For example, in Czarist Russian times the elite tried to be as French as possible in their manners and culture. In the Middle East, as elsewhere, many elements of the contemporary political and financial elite are cosmopolitan in their behavior, habits, and ideas. Yet this process has proceeded far less in that region than elsewhere, partly because of the factors mentioned above, and partly due to strong public pressure to maintain traditional or national authenticity by opposing external influences. Another important aspect of Middle Eastern opposition to globalization is the existence there of a fully developed alternative world view.
Without going into great length to analyze the contents of that doctrine, it includes both Arab nationalism and Islam as prime ingredients. Globalization is seen as a surrender to a dominant, non-indigenous standpoint. Not only does this lie in contradiction to the prevailing system, but it threatens to undermine it. Rather than adapting to the world, the world is supposed to adjust to Middle Eastern beliefs. And many--especially among those with power--are willing to pay the material and historical cost of their "anti-pragmatic" attitude.
On one hand, the Arab nationalists, Islamists, and the varying blends of the two, still believe that they are destined to emerge as dominant in the world, and certainly in the region. On the other hand, they have a profound inferiority complex, a sense of being behind which makes them feel all the more vulnerable.
Middle East and globalization
Precisely because they suspect that the emerging global system might be superior to theirs, in its practical effects at least, they fear any compromise will bring total absorption and doubt their ability to survive a cultural synthesis. In this sense, they reject the challenge that many other societies are quite ready to undertake with greater confidence of keeping what they have and adding useful new features. Still another problem is the nature of the political systems in Iran and every Arab state, as well as the social and intellectual structures that derive from them.
Whereas in Europe, modernization swept away autocratic regimes, in the Middle East dictatorships have learned how to survive and mobilize mass support. While repression is one way they do so, equally or more important are such tools as demagoguery, the creation of a supportive and pervasive system, and the persuasion of the public to support their governments. This includes the use of such trump cards as claiming that anti-globalization is the only way of defending the Arab nation and Islam, as well as anti-American and anti-Israel sentiments. By presenting change as dangerous and compromise as surrender, the regimes keep the support of their own people while also discouraging them from supporting certain elements of globalization --such as democracy, free enterprise, civil and human rights--which would increase opposition to the current rulers or even overthrow them.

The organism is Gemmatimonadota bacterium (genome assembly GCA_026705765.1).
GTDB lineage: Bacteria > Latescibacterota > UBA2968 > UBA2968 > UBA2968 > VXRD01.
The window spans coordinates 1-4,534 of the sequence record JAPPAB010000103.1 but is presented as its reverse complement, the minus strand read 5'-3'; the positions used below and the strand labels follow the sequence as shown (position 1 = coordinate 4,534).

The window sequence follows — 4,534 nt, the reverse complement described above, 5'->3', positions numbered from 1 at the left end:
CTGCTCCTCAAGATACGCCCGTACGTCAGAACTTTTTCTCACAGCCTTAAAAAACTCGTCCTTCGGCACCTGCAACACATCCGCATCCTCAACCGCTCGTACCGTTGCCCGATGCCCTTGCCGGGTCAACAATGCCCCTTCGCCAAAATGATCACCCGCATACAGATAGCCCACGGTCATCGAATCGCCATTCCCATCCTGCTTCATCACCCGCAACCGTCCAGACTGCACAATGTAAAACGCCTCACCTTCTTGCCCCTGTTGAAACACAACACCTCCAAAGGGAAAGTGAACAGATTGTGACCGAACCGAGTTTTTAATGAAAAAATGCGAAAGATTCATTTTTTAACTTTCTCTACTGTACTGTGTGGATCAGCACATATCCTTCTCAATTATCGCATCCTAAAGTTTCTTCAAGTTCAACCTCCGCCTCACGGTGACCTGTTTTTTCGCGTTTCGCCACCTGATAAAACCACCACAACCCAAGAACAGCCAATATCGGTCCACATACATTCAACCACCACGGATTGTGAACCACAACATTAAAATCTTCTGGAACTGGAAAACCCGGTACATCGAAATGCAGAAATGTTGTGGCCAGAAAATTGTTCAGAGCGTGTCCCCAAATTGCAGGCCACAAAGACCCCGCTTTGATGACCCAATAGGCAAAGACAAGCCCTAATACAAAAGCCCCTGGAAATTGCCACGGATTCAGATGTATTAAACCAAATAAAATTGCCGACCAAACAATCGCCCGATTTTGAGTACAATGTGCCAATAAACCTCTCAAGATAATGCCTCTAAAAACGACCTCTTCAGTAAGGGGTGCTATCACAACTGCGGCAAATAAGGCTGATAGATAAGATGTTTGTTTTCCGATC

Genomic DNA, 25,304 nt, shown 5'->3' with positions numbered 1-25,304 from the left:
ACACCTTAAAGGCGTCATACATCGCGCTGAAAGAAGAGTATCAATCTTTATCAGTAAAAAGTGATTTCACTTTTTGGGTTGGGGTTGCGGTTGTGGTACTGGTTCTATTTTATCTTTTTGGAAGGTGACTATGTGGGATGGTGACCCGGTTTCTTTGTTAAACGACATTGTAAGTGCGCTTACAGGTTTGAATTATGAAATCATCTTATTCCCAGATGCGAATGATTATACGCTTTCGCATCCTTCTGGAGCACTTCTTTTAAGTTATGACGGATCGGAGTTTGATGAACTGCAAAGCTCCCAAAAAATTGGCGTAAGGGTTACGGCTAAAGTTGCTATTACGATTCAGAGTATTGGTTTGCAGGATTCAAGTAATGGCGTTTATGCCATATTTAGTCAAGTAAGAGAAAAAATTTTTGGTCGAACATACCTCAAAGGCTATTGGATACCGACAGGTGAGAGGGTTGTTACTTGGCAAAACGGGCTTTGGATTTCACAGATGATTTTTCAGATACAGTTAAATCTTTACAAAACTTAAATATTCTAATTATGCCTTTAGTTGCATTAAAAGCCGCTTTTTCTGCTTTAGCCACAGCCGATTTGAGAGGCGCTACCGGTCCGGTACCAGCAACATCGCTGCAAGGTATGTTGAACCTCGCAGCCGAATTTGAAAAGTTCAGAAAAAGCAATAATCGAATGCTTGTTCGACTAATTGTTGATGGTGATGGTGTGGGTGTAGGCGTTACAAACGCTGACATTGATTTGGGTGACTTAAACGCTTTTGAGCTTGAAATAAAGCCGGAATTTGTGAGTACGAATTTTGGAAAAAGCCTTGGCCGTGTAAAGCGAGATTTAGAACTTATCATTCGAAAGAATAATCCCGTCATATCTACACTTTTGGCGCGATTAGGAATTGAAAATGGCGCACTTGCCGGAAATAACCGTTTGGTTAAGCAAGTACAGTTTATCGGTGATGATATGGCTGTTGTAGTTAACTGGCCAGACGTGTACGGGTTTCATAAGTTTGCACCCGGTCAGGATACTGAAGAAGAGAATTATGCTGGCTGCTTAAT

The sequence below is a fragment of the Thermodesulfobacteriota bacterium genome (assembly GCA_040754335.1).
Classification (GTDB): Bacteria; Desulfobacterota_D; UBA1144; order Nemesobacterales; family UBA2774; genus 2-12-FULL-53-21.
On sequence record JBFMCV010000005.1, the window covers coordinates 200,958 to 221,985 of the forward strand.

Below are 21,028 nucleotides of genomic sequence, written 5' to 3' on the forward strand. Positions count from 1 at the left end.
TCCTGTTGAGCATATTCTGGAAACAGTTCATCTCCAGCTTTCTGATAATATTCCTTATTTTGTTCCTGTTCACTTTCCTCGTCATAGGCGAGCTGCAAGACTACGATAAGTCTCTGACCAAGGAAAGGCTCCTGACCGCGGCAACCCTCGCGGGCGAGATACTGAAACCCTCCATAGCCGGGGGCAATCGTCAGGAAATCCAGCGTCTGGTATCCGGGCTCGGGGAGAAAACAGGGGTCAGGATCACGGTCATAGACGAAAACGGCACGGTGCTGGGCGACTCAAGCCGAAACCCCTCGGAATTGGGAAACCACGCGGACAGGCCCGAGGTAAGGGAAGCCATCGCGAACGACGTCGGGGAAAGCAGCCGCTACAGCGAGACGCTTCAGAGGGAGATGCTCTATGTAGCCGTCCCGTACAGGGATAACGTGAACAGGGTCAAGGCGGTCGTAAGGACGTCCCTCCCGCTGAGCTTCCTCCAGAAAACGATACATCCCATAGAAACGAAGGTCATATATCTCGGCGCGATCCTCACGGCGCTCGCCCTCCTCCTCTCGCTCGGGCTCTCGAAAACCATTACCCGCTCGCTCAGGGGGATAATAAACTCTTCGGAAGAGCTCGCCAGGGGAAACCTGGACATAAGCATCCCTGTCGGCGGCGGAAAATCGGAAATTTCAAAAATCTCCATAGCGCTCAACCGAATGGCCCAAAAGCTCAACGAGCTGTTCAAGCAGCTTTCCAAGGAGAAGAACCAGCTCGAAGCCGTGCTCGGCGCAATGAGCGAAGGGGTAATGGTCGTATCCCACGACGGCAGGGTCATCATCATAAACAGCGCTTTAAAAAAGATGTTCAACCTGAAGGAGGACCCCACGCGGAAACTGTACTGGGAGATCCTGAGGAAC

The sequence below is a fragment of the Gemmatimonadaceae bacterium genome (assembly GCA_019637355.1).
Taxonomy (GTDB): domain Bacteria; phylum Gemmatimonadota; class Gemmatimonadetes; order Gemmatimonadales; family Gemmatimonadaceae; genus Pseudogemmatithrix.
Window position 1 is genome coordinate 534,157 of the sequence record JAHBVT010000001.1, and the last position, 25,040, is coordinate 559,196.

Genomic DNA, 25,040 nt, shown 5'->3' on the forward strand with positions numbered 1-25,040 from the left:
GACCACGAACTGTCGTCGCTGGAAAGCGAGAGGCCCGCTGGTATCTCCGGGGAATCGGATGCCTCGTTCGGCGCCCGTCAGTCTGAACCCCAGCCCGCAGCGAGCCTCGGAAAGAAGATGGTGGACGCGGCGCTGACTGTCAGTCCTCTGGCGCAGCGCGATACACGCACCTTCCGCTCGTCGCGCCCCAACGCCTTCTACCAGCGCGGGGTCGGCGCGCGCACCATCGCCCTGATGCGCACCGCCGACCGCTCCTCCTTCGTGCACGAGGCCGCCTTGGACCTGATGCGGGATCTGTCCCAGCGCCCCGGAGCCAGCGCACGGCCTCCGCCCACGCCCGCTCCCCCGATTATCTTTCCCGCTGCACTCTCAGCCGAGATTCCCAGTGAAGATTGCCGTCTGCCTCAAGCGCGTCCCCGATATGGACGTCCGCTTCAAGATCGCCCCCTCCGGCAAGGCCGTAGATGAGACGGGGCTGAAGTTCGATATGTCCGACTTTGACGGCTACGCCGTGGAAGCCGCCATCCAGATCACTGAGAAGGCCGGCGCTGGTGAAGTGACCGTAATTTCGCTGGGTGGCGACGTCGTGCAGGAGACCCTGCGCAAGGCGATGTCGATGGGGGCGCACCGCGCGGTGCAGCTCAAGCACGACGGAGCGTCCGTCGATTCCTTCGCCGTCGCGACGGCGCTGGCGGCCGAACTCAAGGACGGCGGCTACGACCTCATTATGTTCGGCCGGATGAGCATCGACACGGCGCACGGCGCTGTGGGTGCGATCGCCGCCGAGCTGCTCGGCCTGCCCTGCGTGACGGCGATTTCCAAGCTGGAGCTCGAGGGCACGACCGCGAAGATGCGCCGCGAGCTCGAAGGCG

At the same time, they restrict and tame the forces usually associated with modernization and repress those demanding democracy, free enterprise, civil liberties and so on. The independent business class is kept weak by the state's domination of the economy, sacrificing efficiency and wealth for control.
The middle class remains dependent on the state through the need for its patronage or direct employment. Intellectuals work for state-controlled enterprises and are made the bearers of the state's ideology. Even the opposition echoes the hegemonic doctrine while simply demanding it be implemented more thoroughly. Islamists share with the ruling Arab nationalists most of their ideas, including opposition to globalization or modernizing reforms, while simply giving it a different flavor. Indeed, after the failure of Islamist revolutions, the tone of Islamist rhetoric has turned to be even more directly and violently against the West, as seen in the jihadist movements of the early twenty-first century.
The iron wall against globalization is actually becoming thicker and higher as time goes on rather than dissolving before the supposedly irresistible onslaught. Of course, Iran, where Islamist forces actually gained power, is the exception here. While there are Arab liberal forces, they remain shockingly weak and it would be no exaggeration to say, in my estimate, that they muster not more than one percent popular support in many countries.
Nor is it more than wishful thinking to conclude that the next generation will be inevitably more open.